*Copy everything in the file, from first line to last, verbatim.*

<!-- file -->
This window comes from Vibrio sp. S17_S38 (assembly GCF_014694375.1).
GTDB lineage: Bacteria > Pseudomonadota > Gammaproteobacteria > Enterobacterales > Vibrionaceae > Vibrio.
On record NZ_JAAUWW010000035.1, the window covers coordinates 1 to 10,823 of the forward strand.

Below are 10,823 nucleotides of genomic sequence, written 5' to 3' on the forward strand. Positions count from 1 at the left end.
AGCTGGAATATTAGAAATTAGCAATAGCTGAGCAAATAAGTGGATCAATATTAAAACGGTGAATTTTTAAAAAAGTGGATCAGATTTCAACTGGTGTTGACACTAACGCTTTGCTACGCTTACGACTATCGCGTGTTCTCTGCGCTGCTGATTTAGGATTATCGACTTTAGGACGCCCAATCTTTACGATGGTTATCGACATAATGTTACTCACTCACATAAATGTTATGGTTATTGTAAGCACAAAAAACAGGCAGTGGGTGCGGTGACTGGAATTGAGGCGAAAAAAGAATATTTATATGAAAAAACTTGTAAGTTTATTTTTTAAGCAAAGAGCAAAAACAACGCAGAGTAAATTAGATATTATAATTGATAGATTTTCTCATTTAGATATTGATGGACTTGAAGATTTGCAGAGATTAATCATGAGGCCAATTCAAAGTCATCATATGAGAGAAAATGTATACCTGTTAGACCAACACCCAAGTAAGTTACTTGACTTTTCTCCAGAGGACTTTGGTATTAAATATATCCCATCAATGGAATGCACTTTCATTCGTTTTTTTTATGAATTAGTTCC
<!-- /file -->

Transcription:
This window comes from Vibrio sp. S17_S38 (assembly GCF_014694375.1).
GTDB lineage: Bacteria > Pseudomonadota > Gammaproteobacteria > Enterobacterales > Vibrionaceae > Vibrio.
On record NZ_JAAUWW010000035.1, the window covers coordinates 1 to 10,823 of the forward strand.

Below are 10,823 nucleotides of genomic sequence, written 5' to 3' on the forward strand. Positions count from 1 at the left end.
AGCTGGAATATTAGAAATTAGCAATAGCTGAGCAAATAAGTGGATCAATATTAAAACGGTGAATTTTTAAAAAAGTGGATCAGATTTCAACTGGTGTTGACACTAACGCTTTGCTACGCTTACGACTATCGCGTGTTCTCTGCGCTGCTGATTTAGGATTATCGACTTTAGGACGCCCAATCTTTACGATGGTTATCGACATAATGTTACTCACTCACATAAATGTTATGGTTATTGTAAGCACAAAAAACAGGCAGTGGGTGCGGTGACTGGAATTGAGGCGAAAAAAGAATATTTATATGAAAAAACTTGTAAGTTTATTTTTTAAGCAAAGAGCAAAAACAACGCAGAGTAAATTAGATATTATAATTGATAGATTTTCTCATTTAGATATTGATGGACTTGAAGATTTGCAGAGATTAATCATGAGGCCAATTCAAAGTCATCATATGAGAGAAAATGTATACCTGTTAGACCAACACCCAAGTAAGTTACTTGACTTTTCTCCAGAGGACTTTGGTATTAAATATATCCCATCAATGGAATGCACTTTCATTCGTTTTTTTTATGAATTAGTTCC